I'm sorry to say I know your problems. Thankfully you are at an early stage of your possible symptom development. Yes, permanent alterations are probably becoming embedded. All the advice above is good. You need a referral to a Rheumatology department pronto. I am on Sildenafil for Rayanud's and it helps by opening the peripheral circulation without bad side effects. Experience has made me suspicious of all contact with water, hot or cold, so I have stopped having regular baths and showers and swims because they inflame ulceration. (I won't go into details.) There are other ways I can keep myself clean. Blue nitrile or white latex gloves are useful for all sorts of things. Mittens and wrist warmers are everyday friends, even in summer.

    So.... changes in lifestyle will be needed. In the end, you are likely to discover that no cherished customs can be immune to alteration and revision. A new phase of self-management beckons...

    Scotland tends to be damp and cold. I live in SE England, which is warm and dry. I always look at the Scottish weather forecast and notice that the weather is mostly several degrees colder than here. For example: today Edinburgh 6 deg c; Norwich 11 deg c.

    Best wishes,


  • Dear Tim,

    Thanks for the valuable advice. I'm trying to train myself to think/plan ahead to keep my temp constant rather than just reacting to an attack when it occurs. Prevention is better than cure as they say. I'm probably going to continue to find reducing my tea habit one of the hardest changes but everything seems to point to avoiding caffeine. Decaf here I come! First significant overnight frost here left us with a frozen bird-bath this morning so 'summer' is definitely over!



  • Dear Sarah,

    I have cut out tea and coffee; both have the effect of promoting ulceration and sleeplessness. I don't trust decaff. Perhaps you could try try an experiment. A fortnight without any caff or decaff, then try decaff and see if you are kicked back to square one.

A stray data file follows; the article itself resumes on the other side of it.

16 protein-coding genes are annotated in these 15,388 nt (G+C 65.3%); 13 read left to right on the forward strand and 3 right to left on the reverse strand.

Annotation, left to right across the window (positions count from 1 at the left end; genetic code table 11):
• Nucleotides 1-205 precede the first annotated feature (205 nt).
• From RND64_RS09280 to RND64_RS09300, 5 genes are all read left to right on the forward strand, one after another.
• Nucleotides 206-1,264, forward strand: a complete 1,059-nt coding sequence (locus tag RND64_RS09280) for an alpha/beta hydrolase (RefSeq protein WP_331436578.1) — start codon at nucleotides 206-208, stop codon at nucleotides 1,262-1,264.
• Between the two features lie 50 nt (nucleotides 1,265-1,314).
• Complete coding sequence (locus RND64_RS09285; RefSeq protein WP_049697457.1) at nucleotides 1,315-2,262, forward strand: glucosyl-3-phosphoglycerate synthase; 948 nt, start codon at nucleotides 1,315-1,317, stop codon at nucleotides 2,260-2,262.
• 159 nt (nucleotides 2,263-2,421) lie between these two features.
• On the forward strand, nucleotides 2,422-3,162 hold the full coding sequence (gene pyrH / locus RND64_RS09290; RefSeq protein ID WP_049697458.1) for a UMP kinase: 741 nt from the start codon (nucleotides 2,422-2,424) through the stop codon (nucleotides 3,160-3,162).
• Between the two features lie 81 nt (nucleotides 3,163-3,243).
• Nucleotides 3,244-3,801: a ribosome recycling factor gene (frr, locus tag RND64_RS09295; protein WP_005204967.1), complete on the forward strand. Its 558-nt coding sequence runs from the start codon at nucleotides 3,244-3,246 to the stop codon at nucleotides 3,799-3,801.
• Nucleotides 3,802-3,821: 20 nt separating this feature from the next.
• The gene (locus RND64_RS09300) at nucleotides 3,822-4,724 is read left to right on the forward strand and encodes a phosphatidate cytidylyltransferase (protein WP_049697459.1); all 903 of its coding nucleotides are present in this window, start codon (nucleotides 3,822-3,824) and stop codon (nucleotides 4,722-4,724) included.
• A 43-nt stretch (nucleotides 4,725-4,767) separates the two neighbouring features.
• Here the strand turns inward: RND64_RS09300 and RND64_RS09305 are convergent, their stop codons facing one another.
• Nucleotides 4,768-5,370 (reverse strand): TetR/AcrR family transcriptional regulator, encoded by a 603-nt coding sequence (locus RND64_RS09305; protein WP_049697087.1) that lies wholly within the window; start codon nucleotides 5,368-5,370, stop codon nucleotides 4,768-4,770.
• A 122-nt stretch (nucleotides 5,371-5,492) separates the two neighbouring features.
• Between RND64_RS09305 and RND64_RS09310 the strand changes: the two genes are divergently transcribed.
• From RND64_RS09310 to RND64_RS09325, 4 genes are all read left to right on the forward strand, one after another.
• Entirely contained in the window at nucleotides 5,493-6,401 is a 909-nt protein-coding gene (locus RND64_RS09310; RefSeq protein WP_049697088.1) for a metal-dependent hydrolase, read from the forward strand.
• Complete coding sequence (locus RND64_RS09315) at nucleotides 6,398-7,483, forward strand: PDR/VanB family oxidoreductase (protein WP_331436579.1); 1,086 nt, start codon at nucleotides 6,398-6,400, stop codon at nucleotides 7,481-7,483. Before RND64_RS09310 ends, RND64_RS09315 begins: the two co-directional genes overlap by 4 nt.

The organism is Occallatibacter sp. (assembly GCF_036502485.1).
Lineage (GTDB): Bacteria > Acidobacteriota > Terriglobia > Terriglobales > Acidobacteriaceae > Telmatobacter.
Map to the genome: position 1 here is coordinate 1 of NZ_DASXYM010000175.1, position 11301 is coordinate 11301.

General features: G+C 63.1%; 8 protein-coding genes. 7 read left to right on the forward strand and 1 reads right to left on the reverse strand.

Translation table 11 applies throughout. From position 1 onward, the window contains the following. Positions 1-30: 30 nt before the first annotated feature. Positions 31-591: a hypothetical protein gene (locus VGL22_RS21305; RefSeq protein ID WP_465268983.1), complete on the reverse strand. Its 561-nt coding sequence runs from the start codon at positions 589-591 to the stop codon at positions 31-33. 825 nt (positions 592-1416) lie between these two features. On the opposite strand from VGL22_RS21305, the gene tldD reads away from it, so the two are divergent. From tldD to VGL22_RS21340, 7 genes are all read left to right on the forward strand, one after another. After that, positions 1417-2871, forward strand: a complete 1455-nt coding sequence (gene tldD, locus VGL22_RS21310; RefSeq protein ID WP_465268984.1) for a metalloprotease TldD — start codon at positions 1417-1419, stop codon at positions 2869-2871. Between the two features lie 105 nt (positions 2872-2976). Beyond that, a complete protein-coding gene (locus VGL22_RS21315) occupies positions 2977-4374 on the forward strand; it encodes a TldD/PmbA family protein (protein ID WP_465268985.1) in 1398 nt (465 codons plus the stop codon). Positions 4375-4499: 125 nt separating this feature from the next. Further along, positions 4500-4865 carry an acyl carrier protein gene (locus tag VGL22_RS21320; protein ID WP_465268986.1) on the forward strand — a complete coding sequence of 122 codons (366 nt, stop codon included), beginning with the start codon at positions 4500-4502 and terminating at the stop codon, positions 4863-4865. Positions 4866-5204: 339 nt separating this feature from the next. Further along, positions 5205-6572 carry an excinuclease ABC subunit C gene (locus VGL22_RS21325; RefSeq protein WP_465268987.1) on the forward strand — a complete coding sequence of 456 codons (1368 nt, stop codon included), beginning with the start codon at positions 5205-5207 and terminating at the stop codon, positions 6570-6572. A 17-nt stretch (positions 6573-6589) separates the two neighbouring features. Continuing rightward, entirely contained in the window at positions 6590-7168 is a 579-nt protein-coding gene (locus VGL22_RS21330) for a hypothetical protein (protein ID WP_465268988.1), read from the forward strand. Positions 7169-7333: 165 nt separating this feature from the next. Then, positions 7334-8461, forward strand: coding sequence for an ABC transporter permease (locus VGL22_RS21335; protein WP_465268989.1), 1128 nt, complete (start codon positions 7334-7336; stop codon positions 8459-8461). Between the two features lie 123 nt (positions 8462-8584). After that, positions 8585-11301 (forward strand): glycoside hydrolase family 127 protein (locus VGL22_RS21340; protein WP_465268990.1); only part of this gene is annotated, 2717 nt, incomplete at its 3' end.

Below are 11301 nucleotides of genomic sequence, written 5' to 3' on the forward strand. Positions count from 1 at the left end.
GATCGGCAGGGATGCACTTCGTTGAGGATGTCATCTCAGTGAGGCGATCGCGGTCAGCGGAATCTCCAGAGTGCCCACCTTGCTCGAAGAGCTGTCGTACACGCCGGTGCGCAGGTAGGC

Best wishes,


  • Thanks for the suggestion. Two weeks cold turkey is going to be tough but if I set my mind to it I should be able to give it a go. Worthwhile to see if caffeine does make a difference for me. Thanks.

  • Let us know how you get on. I have a Scleroderma friend in Scotland who was addicted to tea, then stopped using it without problems.

  • Will do!

  • Thanks everyone. I took your advice and saw the GP this afternoon. She felt it was 'classic' Raynaud's and doubted any underlying rheumatic causes but I am having blood tests later this week for rheumatology markers and thyroid etc. She felt that the sores were chilblains and gave the usual advice re good gloves (any recommendations anyone?) and handwarmers. She prescribed 10mg Nifedipine SR to improve peripheral circulation and advised that I give them a try and see how it goes. She suggested that I may be able to stop taking them in the summer i.e. only take them when necessary and said that some patients only took them for their skiing hols which surprised me a bit! Anyway, will try to hold out for the blood results (in case they indicate an alternative course of treatment is required) and then start the meds. I'm reluctant but the attacks/ulcers are going to cause more damage and be harder to manage than the possibility of side effects etc.

    Thanks again everyone. It's nice to feel you're not on your own!

  • Ah - I was going to suggest chilblains too, used to get them as a child and remember them as very itchy and painful. I get digital ulcers and they are never itchy just very painful!

  • Thanks, that's a good way to spot the difference. Sorry that you suffer with ulcers though, they sound really painful from everything I've read.